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Cancer-Linked BPA's: Paper Receits, Plastics and Cans

  • Published: 2015-06-03 (Revised/Updated 2017-05-10) : Author: Thomas C. Weiss : Contact: Disabled World
  • Synopsis: Recent research suggests a certain level of exposure to bisphenol A (BPA) chemicals found in plastics may cause cancer.

Depending on where a person lives and works, they are likely to be exposed to a number of plastic products each day. Beverage and food containers, toiletry bottles and some disposable plates are made from plastic and all are made from chemicals. Research suggests that all plastics might leach chemicals if they are heated or scratched. Research also strongly suggests that at a certain level of exposure, some of the chemicals in these products such as, 'bisphenol A (BPA),' might cause cancer. BPA is a weak synthetic estrogen found in:

Bisphenol A (BPA) is a carbon-based synthetic compound with the chemical formula (CH3)2C(C6H4OH)2 belonging to the group of diphenylmethane derivatives and bisphenols, with two hydroxyphenyl groups. BPA is employed to make certain plastics and epoxy resins. BPA-based plastic is clear and tough, and is made into a variety of common consumer goods, such as water bottles, sports equipment, CDs, and DVDs. Epoxy resins containing BPA are used to line water pipes, as coatings on the inside of many food and beverage cans and in making thermal paper such as that used in sales receipts.

Its estrogen-like activities makes it a hormone disruptor, as with a number of other chemicals in plastics. Hormone disruptors may affect how estrogen and other hormones behave in a person's body, by blocking or mimicking them; something that throws off the body's hormonal balance. Due to the fact that estrogen can make hormone-receptor-positive breast cancer develop and grow, a number of women choose to limit their exposure to these particular chemicals which may act like estrogen.

BPA also appears to affect the development of a person's brain while they are in the womb. A study from 2011 found that pregnant women with high levels of BPA in their urine were more likely to have daughters who presented with signs of depression, hyperactivity, as well as anxiety. The symptoms were found in girls as young as three years of age. It remains unclear why boys are not affected in the same way.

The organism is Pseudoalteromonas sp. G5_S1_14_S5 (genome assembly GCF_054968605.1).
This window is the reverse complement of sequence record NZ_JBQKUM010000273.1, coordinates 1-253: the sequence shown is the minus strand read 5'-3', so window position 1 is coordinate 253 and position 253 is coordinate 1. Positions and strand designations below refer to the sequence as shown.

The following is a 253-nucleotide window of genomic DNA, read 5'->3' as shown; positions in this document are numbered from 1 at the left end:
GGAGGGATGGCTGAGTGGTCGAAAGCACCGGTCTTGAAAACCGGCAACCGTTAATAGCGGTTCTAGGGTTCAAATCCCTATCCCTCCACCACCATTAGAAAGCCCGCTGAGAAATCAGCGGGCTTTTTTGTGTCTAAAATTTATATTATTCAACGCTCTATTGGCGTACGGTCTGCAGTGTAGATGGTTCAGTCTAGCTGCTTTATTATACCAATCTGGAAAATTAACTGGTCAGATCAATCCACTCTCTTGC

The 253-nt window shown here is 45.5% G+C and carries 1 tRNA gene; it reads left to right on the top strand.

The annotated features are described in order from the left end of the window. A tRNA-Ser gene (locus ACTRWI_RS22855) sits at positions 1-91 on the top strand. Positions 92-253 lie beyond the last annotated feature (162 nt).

Avoiding BPA and Chemical Exposure

While it is likely impossible to completely avoid every single plastic product, try to use as little plastic as you can. If you are pregnant this is especially true. Never use plastic around food. In order to reduce your exposure to BPA and other chemicals:

Avoiding Exposure to Additional Chemicals in Plastics

Awareness and the use of containers that are not plastic can help you to avoid exposure to additional chemicals in plastics. To reduce your level of exposure to other chemicals in plastics:

Prostate Cancer and BPA's

Low level exposure to bisphenol A during development might make men more susceptible to prostate cancer later on in life according to one study. The study, which uses a new model of implanting human stem cells into mice, is the first to link early-life BPA exposure to prostate cancer. It adds to a growing body of research that suggests exposure to even low levels of BPA alters cells and may lead to diseases later in a person's life.

Heather Patisaul, a researcher from North Carolina State University stated, "Overall I think this is some of the strongest and most convincing evidence to date linking early-life BPA exposure and cancer. They were careful to make the exposures human relevant, used cells derived from healthy humans and replicated physiological conditions seen in aging men."

Prostate cancer is the second leading cause of cancer-related death in American men. Approximately 15% of men will face a diagnosis of prostate cancer in their lifetime. Greater than 90% of all Americans have traces of BPA in their bodies. Previous studies suggest there is universal exposure to children in the womb.

List of Types of Cancer and Tumors - Disabled World - (2014-12-30)


Facts: Bisphenol A (BPA)

Statistics: BPA

World production capacity of BPA compound was 1 million tons in the 1980s, and more than 2.2 million tons in 2009. In 2003, U.S. consumption was 856,000 tons, 72% of which used to make polycarbonate plastic and 21% going into epoxy resins.[9] In the U.S., less than 5% of the BPA produced is used in food contact applications, but remains in the canned food industry and printing applications such as sales receipts.

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